Goodman isn’t calling for the required number of signatures to be increased to five million from 100,000, he’s simply indicating that 100,000 people does not constitute overwhelming support for a given cause in a nation of 50+ million adults (read voters – the actual population of the UK is over 60 million). Goodman concludes while some petitions will be popular, demand for whatever cause they espouse won’t be overwhelming. Because of that, the move to e-petitions will do no harm and might even do some good if only because “[I]mportant matters are likely to be debated that wouldn’t be otherwise.”

The Independent, however, is rather dismissive of the whole e-petitions idea. The editorialist dismisses Sir George Young’s claim that ignoring people’s views damages democracy:

This is a bogus notion. In a civilised society, important issues are decided after diligent research, considered debate and the careful weighing up of arguments and counter arguments. That is what we elect our MPs to do. Of course those signing e-petitions on the Government’s official website may do that. Or they may vote out of knee-jerk prejudice. Inspect the latest round of petition subjects and you may form a shrewd idea of which approach dominates. The subjects raised include the return of the death penalty, withdrawal from the European Union, a householder’s right to kill burglars, restricting prison diets to bread and water, and more of that ilk.

The editorial concludes: “The only online petition that deserves to succeed will be the one that demands an end to these exercises in specious democracy.”

New Stateman blogger Dan Hodges isn’t any more supportive of the idea:

The e-petition system is a grubby, tacky, sordid, sleazy, headline-grabbing gimmick. It is the worst sort of X Factor style politics, cheapening and debasing our politicians and our political process.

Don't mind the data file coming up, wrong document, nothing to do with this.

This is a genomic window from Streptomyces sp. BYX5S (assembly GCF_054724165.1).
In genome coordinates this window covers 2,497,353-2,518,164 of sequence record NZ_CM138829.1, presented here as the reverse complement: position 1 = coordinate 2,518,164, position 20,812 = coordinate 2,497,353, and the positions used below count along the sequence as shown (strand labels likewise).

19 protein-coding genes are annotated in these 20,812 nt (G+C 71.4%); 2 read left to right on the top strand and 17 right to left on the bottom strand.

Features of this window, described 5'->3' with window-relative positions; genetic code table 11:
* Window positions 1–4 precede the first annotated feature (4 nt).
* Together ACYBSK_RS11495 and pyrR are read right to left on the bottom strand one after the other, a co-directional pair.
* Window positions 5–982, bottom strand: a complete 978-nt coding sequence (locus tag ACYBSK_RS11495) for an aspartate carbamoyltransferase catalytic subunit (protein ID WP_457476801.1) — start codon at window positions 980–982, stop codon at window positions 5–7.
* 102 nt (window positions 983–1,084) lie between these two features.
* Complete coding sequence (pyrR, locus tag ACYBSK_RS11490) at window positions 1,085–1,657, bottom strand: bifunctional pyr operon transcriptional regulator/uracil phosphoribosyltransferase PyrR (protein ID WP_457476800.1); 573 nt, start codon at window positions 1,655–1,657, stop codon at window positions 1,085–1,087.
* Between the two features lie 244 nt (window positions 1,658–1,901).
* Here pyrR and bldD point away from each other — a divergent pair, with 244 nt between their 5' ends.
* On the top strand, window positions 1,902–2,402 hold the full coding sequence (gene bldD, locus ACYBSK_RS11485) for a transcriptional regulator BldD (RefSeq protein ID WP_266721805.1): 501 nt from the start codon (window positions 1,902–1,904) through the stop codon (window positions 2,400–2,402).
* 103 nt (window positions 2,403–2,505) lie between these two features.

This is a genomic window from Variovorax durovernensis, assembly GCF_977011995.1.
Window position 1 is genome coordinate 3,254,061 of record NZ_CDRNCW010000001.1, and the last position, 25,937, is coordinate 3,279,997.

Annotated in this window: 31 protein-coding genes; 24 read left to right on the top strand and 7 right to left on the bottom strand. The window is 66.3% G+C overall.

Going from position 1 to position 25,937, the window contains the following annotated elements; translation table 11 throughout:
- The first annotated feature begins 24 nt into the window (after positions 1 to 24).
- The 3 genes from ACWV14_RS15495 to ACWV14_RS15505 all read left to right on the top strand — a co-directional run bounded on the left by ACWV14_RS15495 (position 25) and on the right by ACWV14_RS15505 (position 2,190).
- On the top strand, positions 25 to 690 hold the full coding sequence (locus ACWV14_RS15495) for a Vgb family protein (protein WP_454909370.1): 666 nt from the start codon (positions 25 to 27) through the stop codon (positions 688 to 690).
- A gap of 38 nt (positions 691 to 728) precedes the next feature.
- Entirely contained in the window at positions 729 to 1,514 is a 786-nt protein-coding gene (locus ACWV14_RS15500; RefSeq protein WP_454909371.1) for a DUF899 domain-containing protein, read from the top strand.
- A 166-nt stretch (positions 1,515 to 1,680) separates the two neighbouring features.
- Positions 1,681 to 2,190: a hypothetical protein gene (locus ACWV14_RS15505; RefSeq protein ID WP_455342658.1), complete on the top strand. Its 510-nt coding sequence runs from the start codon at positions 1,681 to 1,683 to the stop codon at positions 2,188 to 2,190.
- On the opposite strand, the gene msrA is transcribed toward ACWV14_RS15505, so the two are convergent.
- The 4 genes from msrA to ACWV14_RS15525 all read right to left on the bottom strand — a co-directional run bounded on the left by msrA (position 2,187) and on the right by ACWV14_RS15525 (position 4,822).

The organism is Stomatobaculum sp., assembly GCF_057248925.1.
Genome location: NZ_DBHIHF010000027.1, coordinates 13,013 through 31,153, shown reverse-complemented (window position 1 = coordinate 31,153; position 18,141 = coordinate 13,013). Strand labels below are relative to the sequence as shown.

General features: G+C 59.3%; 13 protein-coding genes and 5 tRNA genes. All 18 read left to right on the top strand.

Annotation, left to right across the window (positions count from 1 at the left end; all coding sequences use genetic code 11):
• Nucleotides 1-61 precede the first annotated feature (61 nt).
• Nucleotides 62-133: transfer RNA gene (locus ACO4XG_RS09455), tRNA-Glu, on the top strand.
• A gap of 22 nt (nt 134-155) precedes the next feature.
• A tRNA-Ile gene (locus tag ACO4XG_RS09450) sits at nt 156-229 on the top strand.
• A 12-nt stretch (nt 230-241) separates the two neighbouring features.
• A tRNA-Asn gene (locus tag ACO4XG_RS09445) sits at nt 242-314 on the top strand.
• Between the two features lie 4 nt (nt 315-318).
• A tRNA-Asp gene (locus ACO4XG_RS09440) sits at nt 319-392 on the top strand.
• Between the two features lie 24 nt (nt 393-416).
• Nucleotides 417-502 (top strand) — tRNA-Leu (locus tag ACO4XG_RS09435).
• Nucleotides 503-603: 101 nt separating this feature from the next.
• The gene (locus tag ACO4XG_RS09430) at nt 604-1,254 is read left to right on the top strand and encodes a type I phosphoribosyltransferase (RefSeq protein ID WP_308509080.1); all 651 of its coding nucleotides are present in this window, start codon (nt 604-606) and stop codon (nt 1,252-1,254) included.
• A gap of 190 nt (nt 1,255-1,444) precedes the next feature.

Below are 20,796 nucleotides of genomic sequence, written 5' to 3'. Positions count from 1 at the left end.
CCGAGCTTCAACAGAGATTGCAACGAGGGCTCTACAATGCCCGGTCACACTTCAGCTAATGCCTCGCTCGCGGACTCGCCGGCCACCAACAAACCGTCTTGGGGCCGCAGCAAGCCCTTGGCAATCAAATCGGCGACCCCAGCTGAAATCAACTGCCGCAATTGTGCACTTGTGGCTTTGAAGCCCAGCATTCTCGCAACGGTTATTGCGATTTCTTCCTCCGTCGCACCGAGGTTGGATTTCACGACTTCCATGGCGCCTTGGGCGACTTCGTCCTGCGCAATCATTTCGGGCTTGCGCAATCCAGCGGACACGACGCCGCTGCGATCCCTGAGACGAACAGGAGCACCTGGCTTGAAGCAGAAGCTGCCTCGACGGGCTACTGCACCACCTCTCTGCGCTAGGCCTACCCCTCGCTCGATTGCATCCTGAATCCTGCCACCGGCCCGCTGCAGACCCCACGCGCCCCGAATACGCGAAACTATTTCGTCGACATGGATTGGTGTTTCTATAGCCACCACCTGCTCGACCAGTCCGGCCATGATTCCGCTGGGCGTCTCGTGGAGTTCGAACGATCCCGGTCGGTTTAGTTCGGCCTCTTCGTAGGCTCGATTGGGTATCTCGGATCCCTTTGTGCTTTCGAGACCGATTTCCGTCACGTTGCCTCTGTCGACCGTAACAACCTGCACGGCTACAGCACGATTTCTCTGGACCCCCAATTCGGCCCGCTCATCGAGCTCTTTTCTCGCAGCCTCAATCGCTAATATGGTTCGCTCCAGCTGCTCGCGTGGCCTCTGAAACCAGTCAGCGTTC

Far from placing power in the hands of the people, e-petitions serve only to put more power in the hands of those who have ways of influencing the people. The lobbyists, the activists, the business interests; those who have the time, money and resources to manipulate them in their favour.

If our politicians want to demonstrate empathy with those who elected them, they should get out into the country and engage with them, not lock themselves in the Cabinet Office, hiding behind a website. And they can explain face-to-face how they have absolutely no intention of withdrawing from the Human Rights Act, re-opening our libraries or abolishing the monarchy.

Meanwhile,  over at the Guardian, Anthony Barnett has a rather bleak view of all forms of petitions – paper and electronic:

Parliamentary petitions modernise and intensify the old reactionary political culture rather than replacing it. The notion of the petition takes us back to the “popular touch” of monarchy with cult of supplication. It is a device of subjecthood, not citizenship. It delivers neither democratic power nor popular deliberation. It reproduces the backwardness of Britain in constitutional terms. Indeed, by taking the UK in a plebiscitary direction, it infantilises voters and weakens understanding of democracy. For this does not mean the rule of majority, which has long been known as another form of tyranny; “democracy is constitutional or it is nothing”. It protects minority rights and entrenches fundamental laws. To take a current issue it is illegal to torture people. Even if 90% of the public supported British officials torturing people, those 90% would be supporting something illegal.

Most of the UK media coverage has focused on the petitions calling for the reinstatement of capital punishment. As of writing, there are approximately 25 e-petitions currently active calling for the return of the death penalty, with total signatures adding up to 8,415. There are seven e-petitions opposing the reintroduction of capital punishment, and together, they have a total of 12,635 signatures (note that I opted to not include in this count a petition which calls for public hanging for those who call for public hanging, since, if you read it, it’s more of a joke petition). Indeed, the petition with the most signatures at the moment is this one, which calls on Parliament to retain the ban on capital punishment.

Obviously, the Government will have to do something about the number of duplicate petitions. While some of these may well be attributable to the problems the e-petition site was experiencing yesterday, which meant that many weren’t able to search to see if a petition on a given subject had already been created, I think it’s fairly clear now that people aren’t bothering to search at all and simply going ahead and creating new petitions.